Pop quiz: In which country was the B.1.617.2 coronavirus variant first detected? If the answer (India), wasn't on the tip of your tongue, the World Health Organization is here to help.
On Monday, the WHO announced that it had a new naming system for SARS-CoV-2 "variants of concern" and "variants of interest," meaning versions of the virus with important mutations that are being carefully tracked by scientists. Moving forward, every virus variant will have a name based on the Greek alphabet, such as "Alpha," "Beta" or "Gamma," in an effort to help the public talk about the variants more easily without reverting to identifying them by the countries in which they were first identified.
The new names don't replace the existing scientific number-and-letter combinations, which will still be used in research, but the change should make it simpler for non-scientists to talk accurately and sensitively about variants.
"While they have their advantages, these scientific names can be difficult to say and recall, and are prone to misreporting," the WHO said in a statement Monday. "As a result, people often resort to calling variants by the places where they are detected, which is stigmatizing and discriminatory. To avoid this and to simplify public communications, WHO encourages national authorities, media outlets and others to adopt these new labels."
Under the new system, the B.1.1.7 variant, first identified in the United Kingdom, will be known as "Alpha," the B.1.351 variant first detected in South Africa will be "Beta," the P.1 variant found in Brazil will be "Gamma" and the B.1.617.2 variant currently associated with India will be "Delta."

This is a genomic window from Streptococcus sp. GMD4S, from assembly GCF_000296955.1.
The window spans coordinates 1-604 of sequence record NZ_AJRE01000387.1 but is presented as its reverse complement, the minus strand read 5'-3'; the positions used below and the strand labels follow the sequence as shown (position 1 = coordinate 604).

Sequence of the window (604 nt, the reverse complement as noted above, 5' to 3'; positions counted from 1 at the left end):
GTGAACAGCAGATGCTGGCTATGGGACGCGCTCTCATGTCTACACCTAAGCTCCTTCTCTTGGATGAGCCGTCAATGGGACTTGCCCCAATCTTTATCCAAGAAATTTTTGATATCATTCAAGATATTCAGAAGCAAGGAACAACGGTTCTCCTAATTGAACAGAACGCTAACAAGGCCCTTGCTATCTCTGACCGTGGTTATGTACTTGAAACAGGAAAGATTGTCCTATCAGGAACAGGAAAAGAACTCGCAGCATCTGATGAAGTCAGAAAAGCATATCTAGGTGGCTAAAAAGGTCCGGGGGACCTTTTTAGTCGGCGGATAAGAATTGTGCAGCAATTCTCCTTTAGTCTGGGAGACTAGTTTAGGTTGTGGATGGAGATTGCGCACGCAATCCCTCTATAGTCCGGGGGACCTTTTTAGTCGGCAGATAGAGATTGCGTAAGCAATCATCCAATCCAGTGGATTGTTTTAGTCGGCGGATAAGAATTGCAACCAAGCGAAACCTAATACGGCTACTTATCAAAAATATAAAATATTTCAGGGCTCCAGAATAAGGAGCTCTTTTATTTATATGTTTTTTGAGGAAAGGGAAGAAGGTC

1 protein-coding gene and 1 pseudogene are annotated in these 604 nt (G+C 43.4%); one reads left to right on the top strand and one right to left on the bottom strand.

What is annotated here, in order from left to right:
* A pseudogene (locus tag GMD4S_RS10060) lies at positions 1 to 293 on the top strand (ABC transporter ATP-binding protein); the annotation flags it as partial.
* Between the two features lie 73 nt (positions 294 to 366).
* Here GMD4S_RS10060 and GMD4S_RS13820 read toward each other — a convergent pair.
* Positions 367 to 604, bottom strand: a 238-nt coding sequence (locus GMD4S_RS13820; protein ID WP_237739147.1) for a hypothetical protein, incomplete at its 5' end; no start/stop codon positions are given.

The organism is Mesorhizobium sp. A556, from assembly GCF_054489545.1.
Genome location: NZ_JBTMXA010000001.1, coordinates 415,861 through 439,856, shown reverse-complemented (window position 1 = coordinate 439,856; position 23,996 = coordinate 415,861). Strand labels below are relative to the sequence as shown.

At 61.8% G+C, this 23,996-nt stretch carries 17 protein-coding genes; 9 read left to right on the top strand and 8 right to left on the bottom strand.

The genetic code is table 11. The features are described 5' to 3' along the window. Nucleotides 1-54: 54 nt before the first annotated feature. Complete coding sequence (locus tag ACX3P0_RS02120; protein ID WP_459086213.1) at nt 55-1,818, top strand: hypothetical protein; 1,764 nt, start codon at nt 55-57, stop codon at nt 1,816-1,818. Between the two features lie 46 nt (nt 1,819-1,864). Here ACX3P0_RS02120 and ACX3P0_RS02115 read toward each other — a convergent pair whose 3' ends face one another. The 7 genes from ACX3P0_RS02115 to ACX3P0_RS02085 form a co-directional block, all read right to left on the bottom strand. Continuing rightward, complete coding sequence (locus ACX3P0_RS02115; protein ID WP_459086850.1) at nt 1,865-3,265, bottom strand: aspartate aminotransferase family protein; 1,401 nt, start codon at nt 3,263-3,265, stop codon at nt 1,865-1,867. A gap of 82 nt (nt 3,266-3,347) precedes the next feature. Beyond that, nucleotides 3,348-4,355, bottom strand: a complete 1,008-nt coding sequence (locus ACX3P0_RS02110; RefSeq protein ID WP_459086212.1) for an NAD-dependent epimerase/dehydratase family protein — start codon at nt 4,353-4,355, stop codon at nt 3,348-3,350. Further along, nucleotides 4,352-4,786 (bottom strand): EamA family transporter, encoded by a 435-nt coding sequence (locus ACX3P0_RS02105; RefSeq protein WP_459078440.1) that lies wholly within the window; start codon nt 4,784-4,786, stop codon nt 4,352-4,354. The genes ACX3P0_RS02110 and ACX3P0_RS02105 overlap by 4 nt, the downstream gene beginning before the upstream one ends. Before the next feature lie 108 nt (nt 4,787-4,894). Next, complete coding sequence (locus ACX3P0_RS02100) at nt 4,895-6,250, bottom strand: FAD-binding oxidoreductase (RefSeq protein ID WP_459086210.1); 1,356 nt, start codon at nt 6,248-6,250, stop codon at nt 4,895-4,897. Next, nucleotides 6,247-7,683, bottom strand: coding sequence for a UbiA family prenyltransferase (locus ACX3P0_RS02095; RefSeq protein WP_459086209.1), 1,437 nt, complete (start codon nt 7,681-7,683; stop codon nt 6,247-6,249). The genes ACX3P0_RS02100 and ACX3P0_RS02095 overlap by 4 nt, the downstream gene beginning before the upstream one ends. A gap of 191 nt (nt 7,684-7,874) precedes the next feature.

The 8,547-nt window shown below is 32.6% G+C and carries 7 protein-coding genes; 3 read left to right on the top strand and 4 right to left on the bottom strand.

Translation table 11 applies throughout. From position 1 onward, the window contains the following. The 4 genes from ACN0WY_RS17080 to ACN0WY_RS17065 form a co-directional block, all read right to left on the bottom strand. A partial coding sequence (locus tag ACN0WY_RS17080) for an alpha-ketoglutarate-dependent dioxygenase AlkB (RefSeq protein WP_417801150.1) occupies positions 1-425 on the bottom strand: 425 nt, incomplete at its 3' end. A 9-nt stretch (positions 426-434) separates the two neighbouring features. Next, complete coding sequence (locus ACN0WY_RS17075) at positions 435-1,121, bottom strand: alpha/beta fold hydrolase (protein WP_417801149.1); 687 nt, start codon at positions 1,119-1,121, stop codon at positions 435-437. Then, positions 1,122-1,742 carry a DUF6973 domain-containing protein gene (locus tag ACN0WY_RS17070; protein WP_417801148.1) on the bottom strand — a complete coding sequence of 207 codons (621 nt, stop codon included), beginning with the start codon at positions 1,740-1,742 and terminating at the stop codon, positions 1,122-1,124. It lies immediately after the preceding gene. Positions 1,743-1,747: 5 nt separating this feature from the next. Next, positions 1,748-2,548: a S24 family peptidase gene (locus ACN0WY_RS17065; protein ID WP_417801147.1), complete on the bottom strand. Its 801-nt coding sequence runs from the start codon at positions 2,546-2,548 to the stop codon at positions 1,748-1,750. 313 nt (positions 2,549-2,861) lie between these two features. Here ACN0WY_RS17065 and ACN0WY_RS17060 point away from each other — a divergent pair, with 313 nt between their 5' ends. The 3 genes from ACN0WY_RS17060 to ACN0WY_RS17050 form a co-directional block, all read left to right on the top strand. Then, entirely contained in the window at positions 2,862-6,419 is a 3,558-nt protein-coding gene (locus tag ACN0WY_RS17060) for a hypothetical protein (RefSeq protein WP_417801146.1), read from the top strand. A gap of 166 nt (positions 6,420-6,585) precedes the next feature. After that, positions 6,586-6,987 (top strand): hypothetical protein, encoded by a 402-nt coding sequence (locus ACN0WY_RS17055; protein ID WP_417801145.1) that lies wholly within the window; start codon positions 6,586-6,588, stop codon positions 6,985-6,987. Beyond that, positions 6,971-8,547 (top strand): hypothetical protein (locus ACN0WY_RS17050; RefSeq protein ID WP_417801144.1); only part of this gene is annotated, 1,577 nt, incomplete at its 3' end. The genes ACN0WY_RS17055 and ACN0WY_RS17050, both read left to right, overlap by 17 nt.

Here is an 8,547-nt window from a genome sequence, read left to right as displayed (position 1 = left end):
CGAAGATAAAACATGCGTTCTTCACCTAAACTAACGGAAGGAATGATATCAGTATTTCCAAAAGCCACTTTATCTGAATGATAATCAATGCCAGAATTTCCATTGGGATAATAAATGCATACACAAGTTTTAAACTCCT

Variants of interest, a lower classification than variants of concern, will follow the same Greek alphabet naming convention.
In addition to simplifying scientific language for laypeople, moving away from place-specific language avoids placing blame on a country for first detecting a variant there or stigmatizing a group of people by associating them with an infectious disease, an old practice used in naming diseases such as in the Spanish flu and Middle East respiratory syndrome, which public health experts now discourage.
"No country should be stigmatized for detecting and reporting variants," Maria Van Kerkhove, the World Health Organization's COVID-19 technical lead, wrote on Twitter.
It's not just a rhetorical matter. According to a research article published in the American Journal of Public Health, which analyzed 1.2 million hashtags on Twitter during the course of the pandemic, 1 in 5 tweets that were tagged with #covid19 were anti-Asian, compared with half of tweets tagged with #chinesevirus.
"Everyone -- scientists, community members and politicians -- should use neutral, nonjudgmental language to avoid stigmatizing communities and perpetuating discrimination," the authors concluded. "Our analyses are consistent with recommendations to use neutral terminology."